fill = "Log(N)") 


worktool_data %>%
  filter(!(WorkToolsFrequencyPython == "NA" & WorkToolsFrequencyR == "NA")) %>%
  ungroup() %>%
  mutate(perc = n / sum(n)) %>%
  ggplot(aes(x = WorkToolsFrequencyR, y = WorkToolsFrequencyPython)) +
  geom_tile(aes(fill = n)) +
  geom_text(aes(label = paste0(round(perc,3)*100,"%")), col = "black") +
  scale_fill_gradient(low = "red", high = "yellow") +
  labs(title = "Heatmap of Python and R usage (non-users excluded)",
       subtitle = "There is a strong reliance on Python and less users focus solely on R",
       caption = capt, 
       fill = "N") 


Okay, now let’s map these frequency data on a worldmap. Because I’m interested in the country level differences in usage, I look at the relative usage of Python compared to R. So the redder the country, the more Python is used by Data Scientists in their workflow whereas R is the preferred tool in the bluer countries. Interesting to see, there is no country where respondents really use R much more than Python.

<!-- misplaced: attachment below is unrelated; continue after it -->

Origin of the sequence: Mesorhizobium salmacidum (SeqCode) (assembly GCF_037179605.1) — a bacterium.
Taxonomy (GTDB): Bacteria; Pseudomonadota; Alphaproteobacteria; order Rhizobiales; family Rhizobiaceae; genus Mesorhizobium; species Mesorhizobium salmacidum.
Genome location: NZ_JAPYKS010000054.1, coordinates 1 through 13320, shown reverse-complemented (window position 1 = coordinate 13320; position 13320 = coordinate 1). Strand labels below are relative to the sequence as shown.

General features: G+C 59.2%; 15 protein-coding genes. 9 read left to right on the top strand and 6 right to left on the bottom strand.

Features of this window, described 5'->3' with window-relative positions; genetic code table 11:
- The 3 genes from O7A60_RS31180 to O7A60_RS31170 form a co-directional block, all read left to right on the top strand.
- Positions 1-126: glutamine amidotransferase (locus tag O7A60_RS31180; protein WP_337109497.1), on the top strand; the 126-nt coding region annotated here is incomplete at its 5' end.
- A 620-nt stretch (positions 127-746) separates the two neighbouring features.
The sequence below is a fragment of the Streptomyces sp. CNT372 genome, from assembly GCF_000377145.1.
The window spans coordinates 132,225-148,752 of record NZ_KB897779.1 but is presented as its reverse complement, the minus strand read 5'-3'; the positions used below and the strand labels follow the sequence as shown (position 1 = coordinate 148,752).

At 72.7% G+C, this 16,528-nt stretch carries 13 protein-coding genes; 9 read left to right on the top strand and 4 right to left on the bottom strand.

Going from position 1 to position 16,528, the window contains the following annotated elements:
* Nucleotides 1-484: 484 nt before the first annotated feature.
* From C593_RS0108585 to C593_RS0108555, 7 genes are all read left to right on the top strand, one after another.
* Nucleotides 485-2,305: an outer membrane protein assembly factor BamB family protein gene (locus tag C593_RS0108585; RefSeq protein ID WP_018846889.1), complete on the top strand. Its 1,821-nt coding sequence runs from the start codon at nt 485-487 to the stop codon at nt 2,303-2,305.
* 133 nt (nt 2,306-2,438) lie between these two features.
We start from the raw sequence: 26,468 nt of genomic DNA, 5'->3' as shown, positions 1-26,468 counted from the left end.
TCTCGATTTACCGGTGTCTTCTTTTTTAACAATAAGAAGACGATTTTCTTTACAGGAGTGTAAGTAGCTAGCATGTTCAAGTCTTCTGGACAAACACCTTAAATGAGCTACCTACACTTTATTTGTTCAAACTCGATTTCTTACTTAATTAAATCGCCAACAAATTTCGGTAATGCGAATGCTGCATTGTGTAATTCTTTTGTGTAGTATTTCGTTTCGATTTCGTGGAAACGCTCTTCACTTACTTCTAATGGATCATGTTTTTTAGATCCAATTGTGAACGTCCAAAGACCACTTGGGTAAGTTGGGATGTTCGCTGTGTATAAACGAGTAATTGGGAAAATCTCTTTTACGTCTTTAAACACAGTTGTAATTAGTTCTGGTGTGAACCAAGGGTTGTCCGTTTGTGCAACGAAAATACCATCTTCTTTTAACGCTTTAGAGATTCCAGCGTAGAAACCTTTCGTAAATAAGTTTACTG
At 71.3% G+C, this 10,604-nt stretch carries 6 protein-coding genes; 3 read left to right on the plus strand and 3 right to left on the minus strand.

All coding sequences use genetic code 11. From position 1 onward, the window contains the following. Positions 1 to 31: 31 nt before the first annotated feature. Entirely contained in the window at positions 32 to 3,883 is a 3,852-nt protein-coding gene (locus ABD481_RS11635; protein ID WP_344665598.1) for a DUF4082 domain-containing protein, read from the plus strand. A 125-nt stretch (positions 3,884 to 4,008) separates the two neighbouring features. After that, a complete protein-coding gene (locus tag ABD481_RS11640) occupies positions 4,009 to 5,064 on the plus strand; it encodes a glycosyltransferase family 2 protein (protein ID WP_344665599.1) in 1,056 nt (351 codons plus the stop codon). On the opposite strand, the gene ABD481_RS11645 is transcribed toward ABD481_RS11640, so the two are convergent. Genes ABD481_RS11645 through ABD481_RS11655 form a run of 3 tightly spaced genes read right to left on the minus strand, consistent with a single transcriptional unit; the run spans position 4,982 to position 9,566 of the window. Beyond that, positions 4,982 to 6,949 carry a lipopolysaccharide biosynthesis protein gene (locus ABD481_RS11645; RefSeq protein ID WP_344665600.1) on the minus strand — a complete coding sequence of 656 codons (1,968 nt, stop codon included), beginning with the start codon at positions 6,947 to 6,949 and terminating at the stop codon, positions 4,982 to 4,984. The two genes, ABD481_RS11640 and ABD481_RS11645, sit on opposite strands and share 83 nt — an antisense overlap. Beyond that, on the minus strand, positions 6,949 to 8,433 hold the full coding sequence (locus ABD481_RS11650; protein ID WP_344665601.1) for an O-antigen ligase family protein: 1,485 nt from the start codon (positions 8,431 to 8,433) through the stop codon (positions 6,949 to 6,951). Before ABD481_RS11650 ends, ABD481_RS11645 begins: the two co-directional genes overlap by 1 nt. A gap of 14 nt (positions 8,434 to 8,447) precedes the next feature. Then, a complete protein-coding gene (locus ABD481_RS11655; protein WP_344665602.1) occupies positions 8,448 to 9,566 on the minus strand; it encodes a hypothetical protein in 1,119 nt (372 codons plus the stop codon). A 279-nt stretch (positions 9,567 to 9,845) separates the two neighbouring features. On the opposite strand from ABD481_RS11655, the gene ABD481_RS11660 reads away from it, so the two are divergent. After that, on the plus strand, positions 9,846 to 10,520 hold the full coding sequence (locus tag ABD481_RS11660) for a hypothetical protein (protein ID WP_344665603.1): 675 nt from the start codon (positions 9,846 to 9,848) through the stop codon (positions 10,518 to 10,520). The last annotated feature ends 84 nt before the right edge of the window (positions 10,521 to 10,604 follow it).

ggplot(country_data) + 
  geom_map(data = worldMap, 
           aes(map_id = region, x = long, y = lat),
           map = worldMap, fill = "grey") +
  geom_map(aes(map_id = Country, fill = Python/R),
           map = worldMap, size = 0.3) +
  scale_fill_gradient(low = "blue", high = "red", name = "Python/R") +
  theme_worldMap +
  labs(title = "Relative usage of Python to R per country",
       subtitle = "Focus on Python in Russia, Israel, Japan, Ukraine, China, Norway & Belarus",
       caption = capt) +

Countries are color-coded for their relative preference for Python (red/purple) or R (blue) as a Data Science tool. 167 out of 171 countries (98%) demonstrate a value of > 1, indicating a preference for Python over R.

Thank you for reading my visualization report. Please do try and extract some other interesting insights from the data yourself.

If you liked my analysis, please upvote my Kaggle Kernel here!

Geographical Maps in ggplot2: Rectangle World Map

Geographical Maps in ggplot2: Rectangle World Map